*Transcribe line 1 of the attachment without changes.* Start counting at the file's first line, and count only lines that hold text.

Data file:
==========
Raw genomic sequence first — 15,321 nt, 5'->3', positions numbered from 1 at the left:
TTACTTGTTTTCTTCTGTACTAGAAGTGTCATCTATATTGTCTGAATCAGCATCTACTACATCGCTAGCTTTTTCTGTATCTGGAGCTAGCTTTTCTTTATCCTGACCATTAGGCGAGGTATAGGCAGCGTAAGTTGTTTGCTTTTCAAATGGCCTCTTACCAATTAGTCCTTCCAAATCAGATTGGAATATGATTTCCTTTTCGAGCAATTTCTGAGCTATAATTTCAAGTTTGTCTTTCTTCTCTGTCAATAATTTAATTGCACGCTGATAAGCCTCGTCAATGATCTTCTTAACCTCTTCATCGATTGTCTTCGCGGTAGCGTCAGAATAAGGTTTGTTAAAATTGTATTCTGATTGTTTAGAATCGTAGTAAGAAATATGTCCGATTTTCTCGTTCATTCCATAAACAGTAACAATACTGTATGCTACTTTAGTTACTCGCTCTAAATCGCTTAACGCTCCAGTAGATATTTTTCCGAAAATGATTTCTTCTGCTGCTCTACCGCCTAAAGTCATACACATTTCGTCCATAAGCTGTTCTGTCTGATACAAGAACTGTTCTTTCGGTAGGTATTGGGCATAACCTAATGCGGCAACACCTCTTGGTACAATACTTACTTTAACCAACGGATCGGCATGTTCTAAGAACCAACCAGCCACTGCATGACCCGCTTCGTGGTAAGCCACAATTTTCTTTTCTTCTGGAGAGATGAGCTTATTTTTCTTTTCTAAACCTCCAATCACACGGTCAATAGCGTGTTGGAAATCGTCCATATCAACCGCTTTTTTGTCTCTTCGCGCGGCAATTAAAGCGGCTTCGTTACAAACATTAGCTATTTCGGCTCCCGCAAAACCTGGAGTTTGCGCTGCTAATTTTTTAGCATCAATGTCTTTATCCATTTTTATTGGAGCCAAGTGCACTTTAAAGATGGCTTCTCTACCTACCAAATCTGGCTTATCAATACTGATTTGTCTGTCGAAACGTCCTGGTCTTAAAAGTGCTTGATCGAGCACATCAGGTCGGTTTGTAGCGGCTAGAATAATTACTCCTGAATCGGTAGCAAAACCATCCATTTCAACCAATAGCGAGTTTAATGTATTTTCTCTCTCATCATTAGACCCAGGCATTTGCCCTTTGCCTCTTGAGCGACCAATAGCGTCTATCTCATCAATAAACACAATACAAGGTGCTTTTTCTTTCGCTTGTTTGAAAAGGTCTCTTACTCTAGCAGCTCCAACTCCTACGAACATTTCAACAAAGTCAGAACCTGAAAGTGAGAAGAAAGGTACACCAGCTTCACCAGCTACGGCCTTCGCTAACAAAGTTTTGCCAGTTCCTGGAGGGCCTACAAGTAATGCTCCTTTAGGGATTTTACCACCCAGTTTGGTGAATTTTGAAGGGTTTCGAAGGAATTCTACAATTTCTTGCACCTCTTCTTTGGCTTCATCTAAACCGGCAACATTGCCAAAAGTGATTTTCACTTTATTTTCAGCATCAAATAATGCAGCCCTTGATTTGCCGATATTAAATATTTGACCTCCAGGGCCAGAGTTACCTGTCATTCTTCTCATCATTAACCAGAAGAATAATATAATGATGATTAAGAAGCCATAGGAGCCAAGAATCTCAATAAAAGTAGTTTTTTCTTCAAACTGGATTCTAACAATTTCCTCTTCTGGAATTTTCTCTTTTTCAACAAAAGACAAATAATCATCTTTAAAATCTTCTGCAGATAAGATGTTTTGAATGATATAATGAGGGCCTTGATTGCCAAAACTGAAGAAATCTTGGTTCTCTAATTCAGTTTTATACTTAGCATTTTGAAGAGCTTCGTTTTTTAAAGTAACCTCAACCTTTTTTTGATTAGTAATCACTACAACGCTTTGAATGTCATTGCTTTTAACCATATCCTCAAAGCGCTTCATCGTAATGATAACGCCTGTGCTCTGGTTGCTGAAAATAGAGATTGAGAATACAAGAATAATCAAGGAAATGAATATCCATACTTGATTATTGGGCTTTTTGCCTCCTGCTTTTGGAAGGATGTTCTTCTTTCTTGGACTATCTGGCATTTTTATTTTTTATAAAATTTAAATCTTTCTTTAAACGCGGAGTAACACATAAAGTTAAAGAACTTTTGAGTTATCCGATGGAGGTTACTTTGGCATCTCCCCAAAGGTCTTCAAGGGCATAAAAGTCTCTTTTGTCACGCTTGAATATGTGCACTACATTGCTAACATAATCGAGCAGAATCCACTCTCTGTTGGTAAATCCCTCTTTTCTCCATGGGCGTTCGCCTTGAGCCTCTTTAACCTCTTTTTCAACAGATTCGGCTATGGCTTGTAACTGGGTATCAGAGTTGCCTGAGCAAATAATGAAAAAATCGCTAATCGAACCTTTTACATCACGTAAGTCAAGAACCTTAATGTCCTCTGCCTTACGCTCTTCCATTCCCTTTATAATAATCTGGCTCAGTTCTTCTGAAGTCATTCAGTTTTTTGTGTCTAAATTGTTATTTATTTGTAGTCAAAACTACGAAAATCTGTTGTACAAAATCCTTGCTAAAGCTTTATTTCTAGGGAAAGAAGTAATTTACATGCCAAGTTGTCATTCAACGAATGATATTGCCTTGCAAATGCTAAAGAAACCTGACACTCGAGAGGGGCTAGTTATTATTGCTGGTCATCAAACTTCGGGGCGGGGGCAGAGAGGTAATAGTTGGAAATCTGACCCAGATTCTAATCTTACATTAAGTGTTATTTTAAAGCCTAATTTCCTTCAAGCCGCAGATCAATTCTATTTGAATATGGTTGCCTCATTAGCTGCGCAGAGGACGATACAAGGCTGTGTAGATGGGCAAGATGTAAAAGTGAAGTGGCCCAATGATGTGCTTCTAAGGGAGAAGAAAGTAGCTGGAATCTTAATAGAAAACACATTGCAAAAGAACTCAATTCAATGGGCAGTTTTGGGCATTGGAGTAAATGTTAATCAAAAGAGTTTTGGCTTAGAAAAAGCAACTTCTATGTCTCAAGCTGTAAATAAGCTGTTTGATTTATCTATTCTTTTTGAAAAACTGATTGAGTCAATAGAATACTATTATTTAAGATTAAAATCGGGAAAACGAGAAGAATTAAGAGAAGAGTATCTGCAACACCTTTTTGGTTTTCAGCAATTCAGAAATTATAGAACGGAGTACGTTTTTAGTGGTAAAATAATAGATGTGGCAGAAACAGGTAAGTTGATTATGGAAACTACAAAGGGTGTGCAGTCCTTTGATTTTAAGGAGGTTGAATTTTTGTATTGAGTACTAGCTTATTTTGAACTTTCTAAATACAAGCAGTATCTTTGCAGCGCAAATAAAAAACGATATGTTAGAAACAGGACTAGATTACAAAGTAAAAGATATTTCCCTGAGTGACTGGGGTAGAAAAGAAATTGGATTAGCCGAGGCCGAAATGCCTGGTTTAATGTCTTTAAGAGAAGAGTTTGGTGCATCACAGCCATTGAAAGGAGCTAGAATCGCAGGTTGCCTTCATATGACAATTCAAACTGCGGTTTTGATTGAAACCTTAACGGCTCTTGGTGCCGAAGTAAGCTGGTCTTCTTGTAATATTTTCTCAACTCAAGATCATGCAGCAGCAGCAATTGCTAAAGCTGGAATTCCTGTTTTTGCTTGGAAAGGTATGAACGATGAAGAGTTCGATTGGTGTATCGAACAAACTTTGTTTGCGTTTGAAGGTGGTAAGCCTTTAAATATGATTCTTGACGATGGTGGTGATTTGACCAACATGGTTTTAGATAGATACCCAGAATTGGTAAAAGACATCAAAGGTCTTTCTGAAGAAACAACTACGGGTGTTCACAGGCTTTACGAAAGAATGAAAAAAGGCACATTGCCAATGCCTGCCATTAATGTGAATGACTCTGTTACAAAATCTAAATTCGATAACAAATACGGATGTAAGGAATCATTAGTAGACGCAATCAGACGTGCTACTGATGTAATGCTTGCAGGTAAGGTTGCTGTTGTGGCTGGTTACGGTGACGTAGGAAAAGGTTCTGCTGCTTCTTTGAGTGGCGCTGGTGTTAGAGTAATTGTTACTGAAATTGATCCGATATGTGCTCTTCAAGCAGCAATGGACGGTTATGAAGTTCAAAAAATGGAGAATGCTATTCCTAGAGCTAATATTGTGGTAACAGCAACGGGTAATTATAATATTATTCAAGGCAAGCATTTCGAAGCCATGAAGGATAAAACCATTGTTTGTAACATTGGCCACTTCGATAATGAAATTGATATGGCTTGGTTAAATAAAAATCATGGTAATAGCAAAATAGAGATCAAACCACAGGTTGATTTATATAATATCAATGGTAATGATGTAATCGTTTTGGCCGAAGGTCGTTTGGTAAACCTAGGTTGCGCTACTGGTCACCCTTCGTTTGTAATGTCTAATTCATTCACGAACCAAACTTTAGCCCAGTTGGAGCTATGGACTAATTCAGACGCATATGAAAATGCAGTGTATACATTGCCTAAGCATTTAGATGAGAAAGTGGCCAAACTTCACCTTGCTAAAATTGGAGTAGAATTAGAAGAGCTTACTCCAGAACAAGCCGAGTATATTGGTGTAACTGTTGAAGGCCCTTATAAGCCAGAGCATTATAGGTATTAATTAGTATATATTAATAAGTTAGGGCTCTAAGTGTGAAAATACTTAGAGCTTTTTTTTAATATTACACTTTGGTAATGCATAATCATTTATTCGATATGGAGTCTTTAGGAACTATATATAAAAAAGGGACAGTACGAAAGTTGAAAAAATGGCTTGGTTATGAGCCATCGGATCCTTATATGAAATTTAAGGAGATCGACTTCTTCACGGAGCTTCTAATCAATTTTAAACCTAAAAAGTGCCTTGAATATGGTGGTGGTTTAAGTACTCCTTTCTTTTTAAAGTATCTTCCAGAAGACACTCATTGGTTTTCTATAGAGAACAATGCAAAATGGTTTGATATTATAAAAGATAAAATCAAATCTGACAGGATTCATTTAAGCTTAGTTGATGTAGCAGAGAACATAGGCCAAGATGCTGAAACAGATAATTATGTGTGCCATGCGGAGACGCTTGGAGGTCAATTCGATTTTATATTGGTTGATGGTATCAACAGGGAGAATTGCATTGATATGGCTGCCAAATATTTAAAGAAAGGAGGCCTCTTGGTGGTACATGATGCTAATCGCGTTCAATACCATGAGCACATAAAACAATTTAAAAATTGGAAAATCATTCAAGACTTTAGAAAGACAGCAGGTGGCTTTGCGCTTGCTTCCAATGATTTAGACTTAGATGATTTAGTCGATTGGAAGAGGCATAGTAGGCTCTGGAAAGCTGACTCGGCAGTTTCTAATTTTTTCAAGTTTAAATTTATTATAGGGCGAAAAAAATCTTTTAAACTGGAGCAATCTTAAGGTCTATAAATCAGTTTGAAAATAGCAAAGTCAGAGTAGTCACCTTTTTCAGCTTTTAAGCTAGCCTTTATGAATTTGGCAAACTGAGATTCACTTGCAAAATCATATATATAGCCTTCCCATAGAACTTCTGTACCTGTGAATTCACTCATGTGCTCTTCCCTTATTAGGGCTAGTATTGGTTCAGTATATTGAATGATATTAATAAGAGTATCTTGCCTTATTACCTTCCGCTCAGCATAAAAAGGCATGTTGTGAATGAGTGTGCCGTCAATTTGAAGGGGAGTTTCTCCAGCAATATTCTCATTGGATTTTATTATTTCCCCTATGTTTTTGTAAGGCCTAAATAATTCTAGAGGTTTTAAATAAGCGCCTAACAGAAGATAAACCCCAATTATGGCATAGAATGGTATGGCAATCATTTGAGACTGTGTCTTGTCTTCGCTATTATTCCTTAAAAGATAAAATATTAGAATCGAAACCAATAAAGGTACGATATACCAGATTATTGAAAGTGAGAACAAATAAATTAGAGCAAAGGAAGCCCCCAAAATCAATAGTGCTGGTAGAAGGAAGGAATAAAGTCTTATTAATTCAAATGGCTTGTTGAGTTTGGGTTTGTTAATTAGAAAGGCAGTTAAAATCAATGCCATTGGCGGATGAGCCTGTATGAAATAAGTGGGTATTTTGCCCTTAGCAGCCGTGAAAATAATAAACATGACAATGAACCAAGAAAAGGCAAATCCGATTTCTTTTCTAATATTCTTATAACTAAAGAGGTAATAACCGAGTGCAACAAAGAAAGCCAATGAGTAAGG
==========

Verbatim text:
Raw genomic sequence first — 15,321 nt, 5'->3', positions numbered from 1 at the left: